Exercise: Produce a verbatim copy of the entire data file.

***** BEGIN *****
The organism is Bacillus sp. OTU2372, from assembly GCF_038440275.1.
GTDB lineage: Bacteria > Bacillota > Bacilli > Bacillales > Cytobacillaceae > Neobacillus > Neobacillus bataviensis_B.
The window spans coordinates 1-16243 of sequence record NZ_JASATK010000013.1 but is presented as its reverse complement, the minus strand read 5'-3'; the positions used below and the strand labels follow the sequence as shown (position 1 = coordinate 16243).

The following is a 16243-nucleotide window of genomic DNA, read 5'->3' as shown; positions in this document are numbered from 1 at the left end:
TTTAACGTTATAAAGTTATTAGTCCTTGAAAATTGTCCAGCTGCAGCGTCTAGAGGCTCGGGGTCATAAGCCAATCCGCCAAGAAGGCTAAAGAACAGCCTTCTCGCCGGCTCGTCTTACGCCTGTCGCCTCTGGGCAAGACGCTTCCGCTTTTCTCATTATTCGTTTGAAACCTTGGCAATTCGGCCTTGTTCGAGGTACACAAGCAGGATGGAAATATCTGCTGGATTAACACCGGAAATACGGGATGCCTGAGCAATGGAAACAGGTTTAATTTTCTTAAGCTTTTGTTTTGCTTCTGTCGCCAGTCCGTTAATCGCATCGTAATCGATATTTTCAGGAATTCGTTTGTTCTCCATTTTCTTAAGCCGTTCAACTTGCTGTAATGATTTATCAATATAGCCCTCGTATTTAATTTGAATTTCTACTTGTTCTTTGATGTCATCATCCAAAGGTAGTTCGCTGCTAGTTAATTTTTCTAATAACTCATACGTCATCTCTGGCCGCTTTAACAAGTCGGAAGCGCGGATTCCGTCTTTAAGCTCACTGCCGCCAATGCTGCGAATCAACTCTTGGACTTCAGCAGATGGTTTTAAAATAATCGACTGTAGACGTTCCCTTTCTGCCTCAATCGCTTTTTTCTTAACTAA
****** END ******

The organism is Bacillus sp. OTU2372, from assembly GCF_038440275.1.
GTDB lineage: Bacteria > Bacillota > Bacilli > Bacillales > Cytobacillaceae > Neobacillus > Neobacillus bataviensis_B.
The window spans coordinates 1-16243 of sequence record NZ_JASATK010000013.1 but is presented as its reverse complement, the minus strand read 5'-3'; the positions used below and the strand labels follow the sequence as shown (position 1 = coordinate 16243).

The following is a 16243-nucleotide window of genomic DNA, read 5'->3' as shown; positions in this document are numbered from 1 at the left end:
TTTAACGTTATAAAGTTATTAGTCCTTGAAAATTGTCCAGCTGCAGCGTCTAGAGGCTCGGGGTCATAAGCCAATCCGCCAAGAAGGCTAAAGAACAGCCTTCTCGCCGGCTCGTCTTACGCCTGTCGCCTCTGGGCAAGACGCTTCCGCTTTTCTCATTATTCGTTTGAAACCTTGGCAATTCGGCCTTGTTCGAGGTACACAAGCAGGATGGAAATATCTGCTGGATTAACACCGGAAATACGGGATGCCTGAGCAATGGAAACAGGTTTAATTTTCTTAAGCTTTTGTTTTGCTTCTGTCGCCAGTCCGTTAATCGCATCGTAATCGATATTTTCAGGAATTCGTTTGTTCTCCATTTTCTTAAGCCGTTCAACTTGCTGTAATGATTTATCAATATAGCCCTCGTATTTAATTTGAATTTCTACTTGTTCTTTGATGTCATCATCCAAAGGTAGTTCGCTGCTAGTTAATTTTTCTAATAACTCATACGTCATCTCTGGCCGCTTTAACAAGTCGGAAGCGCGGATTCCGTCTTTAAGCTCACTGCCGCCAATGCTGCGAATCAACTCTTGGACTTCAGCAGATGGTTTTAAAATAATCGACTGTAGACGTTCCCTTTCTGCCTCAATCGCTTTTTTCTTAACTAA